A force-exerting bending means, denoted in general at 36, is carried at the upper portion of the column in substantially transverse alinement with the free end of the cantilevered portion 30 of the ski. This bending means is here in form of a power unit such as a fluid motor having relatively movable parts, such as a cylinder 38 and piston rod 40. The cylinder is fixed to a carrier 42 which is carried by a slide 44 affixed to the top of the column. The carrier has a depending leg 46 engaged by a column-carried second fluid motor or like power unit 48, reciprocation of which moves the bending motor cylinder selectively back and forth or toward and away from the free end of the ski. The purpose of this arrangement is to selectively position the bending motor so that its piston rod just contacts the free end of the ski; that is, the bending motor has a stroke of predetermined length so that the piston rod will travel away from and back to a starting position. If the bending motor cylinder were fixed to the column, its stroke would not accommodate a ski having a greater front end curvature than that shown. In other words, regardless of what form of ski is to be checked, the present arrangement will enable the same amount of bending because the piston rod will always start with its end in contact with the ski and the stroke will be the same at all times. If desired, a limit switch 50 may be located at the free end of the piston rod 40 so that the adjusting motor 48 will be deactivated when piston-rod-to-ski contact is made. A suitable wiring diagram can be readily devised by those skilled in the art, and the precise details are not significant here.
It will be seen that even though the stroke of the bending motor is fixed and hence the degree of bending of the ski in its cantilevered portion as between the piston rod 40 and clamp 26 will be a function of the stroke of the bending motor, the force exerted by the motor to achieve that amount of bending will vary from ski to ski. A simple way to measure the forces is by use of measuring means such as a typical load cell 52 and a reading taken on a suitable display 54, again details that will be familiar to those skilled in the art of measuring via load cells and the like.
When the bending motor is deactivated, its piston rod will be withdrawn and thus out of contact with the ski. With the bending motor thus situated, the ski may be checked for torsional resistance by force-exerting twisting means denoted as a whole by the numeral 56. This means includes a pair of horizontal slides 58 fixed to the column at a location below the bending means. Each slide carries a rod 60 (FIG. 2) of equal length. The rods are pivotally cross-connected at their ski-approximate ends by a bar 62, and this bar is supplemented by a second bar 64. One bar lies at each side of the ski, and the cantilevered portion 30 of the ski is clamped between the two bars by a pair of releasable means such as screw devices 66. The bars are provided respectively at their ends at the rear of the column with toothed portions or racks 68 which respectively engage diametrically opposed portions of a pinion 70 which is in turn journaled on the column in any suitable manner as at 72. The pinion is keyed or otherwise fixed to a shaft 74 which is fixed to one end of an arm 76. A torsion applying motor 78 is included in the twisting means 56 and again may be a power unit of the fluid motor type having a cylinder 80 and piston rod 82. The cylinder is mounted in any suitable manner on the column, and the free end of the piston rod is connected to the free end of the pinion arm 76 so that reciprocation of the piston rod on a stroke of preselected length rotates the pinion and via the racks applies twisting forces to the ski. The ends of the bars 62 and 64 that project laterally from the ski form lever arms acted on by the rods to which the racks are affixed. It will be recalled that the ski is held by the clamp or securing device 26, and it is the cantilevered part of the ski that will be stressed in torsion. As a means of measuring the force exerted by the twisiting motor, a load cell 84 may be interposed in the piston rod 82 and a readout taken on a display 86. These details are not significant, being within the skill of those familiar with instrumentation for measuring forces, etc.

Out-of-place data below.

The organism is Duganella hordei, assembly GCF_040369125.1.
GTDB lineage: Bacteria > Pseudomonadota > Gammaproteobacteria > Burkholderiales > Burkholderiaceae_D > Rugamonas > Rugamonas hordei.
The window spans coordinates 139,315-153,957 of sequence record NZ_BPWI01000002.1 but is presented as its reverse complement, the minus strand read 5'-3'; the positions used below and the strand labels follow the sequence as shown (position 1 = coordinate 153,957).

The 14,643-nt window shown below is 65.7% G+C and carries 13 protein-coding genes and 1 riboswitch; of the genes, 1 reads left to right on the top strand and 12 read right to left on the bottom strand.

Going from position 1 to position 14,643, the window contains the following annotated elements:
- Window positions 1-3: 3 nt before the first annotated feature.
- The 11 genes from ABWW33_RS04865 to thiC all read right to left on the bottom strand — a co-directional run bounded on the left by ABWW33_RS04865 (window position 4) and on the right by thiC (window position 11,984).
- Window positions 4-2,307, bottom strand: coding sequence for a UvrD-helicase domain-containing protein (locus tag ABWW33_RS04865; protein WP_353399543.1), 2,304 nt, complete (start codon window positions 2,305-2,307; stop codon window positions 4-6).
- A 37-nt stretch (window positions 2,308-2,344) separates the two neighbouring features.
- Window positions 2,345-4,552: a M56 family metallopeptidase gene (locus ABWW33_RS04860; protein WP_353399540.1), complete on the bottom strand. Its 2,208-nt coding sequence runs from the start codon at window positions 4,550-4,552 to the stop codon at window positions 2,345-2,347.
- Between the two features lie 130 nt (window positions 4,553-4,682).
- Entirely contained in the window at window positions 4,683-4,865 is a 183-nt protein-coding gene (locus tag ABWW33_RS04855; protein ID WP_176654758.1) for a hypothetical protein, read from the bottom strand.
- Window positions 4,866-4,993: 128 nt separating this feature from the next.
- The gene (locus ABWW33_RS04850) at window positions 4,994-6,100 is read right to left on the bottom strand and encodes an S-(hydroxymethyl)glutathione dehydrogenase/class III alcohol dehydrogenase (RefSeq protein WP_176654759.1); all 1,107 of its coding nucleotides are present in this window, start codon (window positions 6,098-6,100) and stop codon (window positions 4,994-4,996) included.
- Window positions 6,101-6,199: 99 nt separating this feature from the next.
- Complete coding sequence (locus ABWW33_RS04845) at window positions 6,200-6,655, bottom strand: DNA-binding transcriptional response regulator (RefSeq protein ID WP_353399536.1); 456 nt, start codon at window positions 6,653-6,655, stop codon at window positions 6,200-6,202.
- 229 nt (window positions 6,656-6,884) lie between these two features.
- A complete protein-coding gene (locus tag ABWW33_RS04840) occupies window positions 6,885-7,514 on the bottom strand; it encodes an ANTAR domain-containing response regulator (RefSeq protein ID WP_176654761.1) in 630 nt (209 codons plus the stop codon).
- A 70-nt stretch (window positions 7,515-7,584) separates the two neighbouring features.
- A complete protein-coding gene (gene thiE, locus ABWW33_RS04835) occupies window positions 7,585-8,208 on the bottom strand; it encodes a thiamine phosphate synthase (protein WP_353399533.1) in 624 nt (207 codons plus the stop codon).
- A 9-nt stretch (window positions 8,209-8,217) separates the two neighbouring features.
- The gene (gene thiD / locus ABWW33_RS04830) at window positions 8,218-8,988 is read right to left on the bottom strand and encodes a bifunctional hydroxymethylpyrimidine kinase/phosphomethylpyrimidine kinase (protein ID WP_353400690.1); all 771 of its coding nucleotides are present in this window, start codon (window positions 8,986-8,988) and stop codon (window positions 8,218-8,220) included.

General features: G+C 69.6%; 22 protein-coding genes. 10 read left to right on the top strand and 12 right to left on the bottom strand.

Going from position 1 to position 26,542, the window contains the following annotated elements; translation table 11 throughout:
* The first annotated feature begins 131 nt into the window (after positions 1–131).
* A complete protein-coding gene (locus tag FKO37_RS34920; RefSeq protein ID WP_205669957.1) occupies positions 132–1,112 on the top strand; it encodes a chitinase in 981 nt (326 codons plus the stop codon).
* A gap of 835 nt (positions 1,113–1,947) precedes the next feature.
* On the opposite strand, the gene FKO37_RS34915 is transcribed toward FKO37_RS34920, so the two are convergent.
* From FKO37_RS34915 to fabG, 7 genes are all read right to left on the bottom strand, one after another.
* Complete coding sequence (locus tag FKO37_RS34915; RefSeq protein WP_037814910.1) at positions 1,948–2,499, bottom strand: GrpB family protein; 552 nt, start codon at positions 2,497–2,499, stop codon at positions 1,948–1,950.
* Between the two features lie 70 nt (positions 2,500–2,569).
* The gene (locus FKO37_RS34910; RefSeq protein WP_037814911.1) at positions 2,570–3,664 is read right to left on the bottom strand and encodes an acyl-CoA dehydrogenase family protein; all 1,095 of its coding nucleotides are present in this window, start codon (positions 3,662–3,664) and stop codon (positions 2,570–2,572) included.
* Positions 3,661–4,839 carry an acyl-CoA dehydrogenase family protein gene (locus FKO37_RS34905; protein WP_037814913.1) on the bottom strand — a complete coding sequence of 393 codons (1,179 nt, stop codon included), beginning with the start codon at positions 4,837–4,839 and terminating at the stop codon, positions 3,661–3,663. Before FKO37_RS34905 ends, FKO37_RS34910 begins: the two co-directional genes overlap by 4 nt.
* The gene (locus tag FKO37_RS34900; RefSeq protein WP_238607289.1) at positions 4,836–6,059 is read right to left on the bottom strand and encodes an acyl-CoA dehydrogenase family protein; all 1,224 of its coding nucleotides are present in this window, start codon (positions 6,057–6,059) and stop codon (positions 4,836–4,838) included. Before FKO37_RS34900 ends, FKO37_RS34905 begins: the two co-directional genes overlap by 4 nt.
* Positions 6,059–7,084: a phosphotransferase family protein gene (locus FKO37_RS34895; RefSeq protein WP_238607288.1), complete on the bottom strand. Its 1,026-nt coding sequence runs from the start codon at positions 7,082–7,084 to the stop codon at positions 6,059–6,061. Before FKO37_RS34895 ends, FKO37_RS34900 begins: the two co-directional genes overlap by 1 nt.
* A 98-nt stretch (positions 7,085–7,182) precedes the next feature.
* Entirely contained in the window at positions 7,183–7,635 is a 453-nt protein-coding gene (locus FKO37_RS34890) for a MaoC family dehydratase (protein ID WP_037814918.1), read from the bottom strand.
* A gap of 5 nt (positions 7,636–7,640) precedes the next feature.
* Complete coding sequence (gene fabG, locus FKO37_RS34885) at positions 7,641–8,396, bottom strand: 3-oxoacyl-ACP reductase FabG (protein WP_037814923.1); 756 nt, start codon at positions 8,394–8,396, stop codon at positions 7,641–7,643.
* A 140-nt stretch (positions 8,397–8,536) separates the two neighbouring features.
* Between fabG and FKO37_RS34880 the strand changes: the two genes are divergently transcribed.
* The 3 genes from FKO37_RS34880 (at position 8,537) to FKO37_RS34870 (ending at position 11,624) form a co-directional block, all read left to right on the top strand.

As noted previously, after measurements are taken with the ski in the position shown, it may be removed, inverted and remounted for taking measurements at the opposite end. Also, because of the adjustability of the means 18 and 26, skis of different lengths may be checked, and changes in position of the clamp 26 relative to the free end of a ski will of course vary the length of the cantilevered portion of the ski.
Features of the invention other than those pointed out above will be apparent to those skilled in the art, as will be many modifications in the preferred form of the invention shown, all of which may be made without departure from the spirit and scope of the invention.
|Cited Patent||Filing date||Publication date||Applicant||Title|
|US1915289 *||Aug 17, 1931||Jun 27, 1933||Lloyd G Broadus||Reed gauge|
|US2426583 *||May 22, 1946||Sep 2, 1947||Bailey William R||Flexometer testing device|
|US2795953 *||Feb 8, 1955||Jun 18, 1957||Gabriel Makowsky||Apparatus for ascertaining the required shape for corrective arch or foot supports|
|US3178937 *||Jul 10, 1963||Apr 20, 1965||Emery Co A H||Temperature compensator for hydraulic pressure devices|
|US3400573 *||Jun 27, 1966||Sep 10, 1968||Fed Products Corp||Gaging method and apparatus|
|US3964300 *||Mar 17, 1975||Jun 22, 1976||Howe John G||Ski gauge|
|US4195532 *||Jul 3, 1978||Apr 1, 1980||Pauls Edward A||Ski stiffness and camber indicator|
|Citing Patent||Filing date||Publication date||Applicant||Title|
|US5218842 *||Nov 9, 1992||Jun 15, 1993||Pro-Flex, Inc.||Apparatus for testing skis|
|US5419202 *||Mar 28, 1994||May 30, 1995||Jefferson Smurfit Corporation||Paperboard score bend testing device and method|
|U.S. Classification||73/794, 73/849|
|International Classification||G01N3/20, G01N33/00|
|Cooperative Classification||G01N2033/008, G01N3/20|
|May 3, 1988||REMI||Maintenance fee reminder mailed|
|Oct 2, 1988||LAPS||Lapse for failure to pay maintenance fees|
|Dec 20, 1988||FP||Expired due to failure to pay maintenance fee|
Effective date: 19881002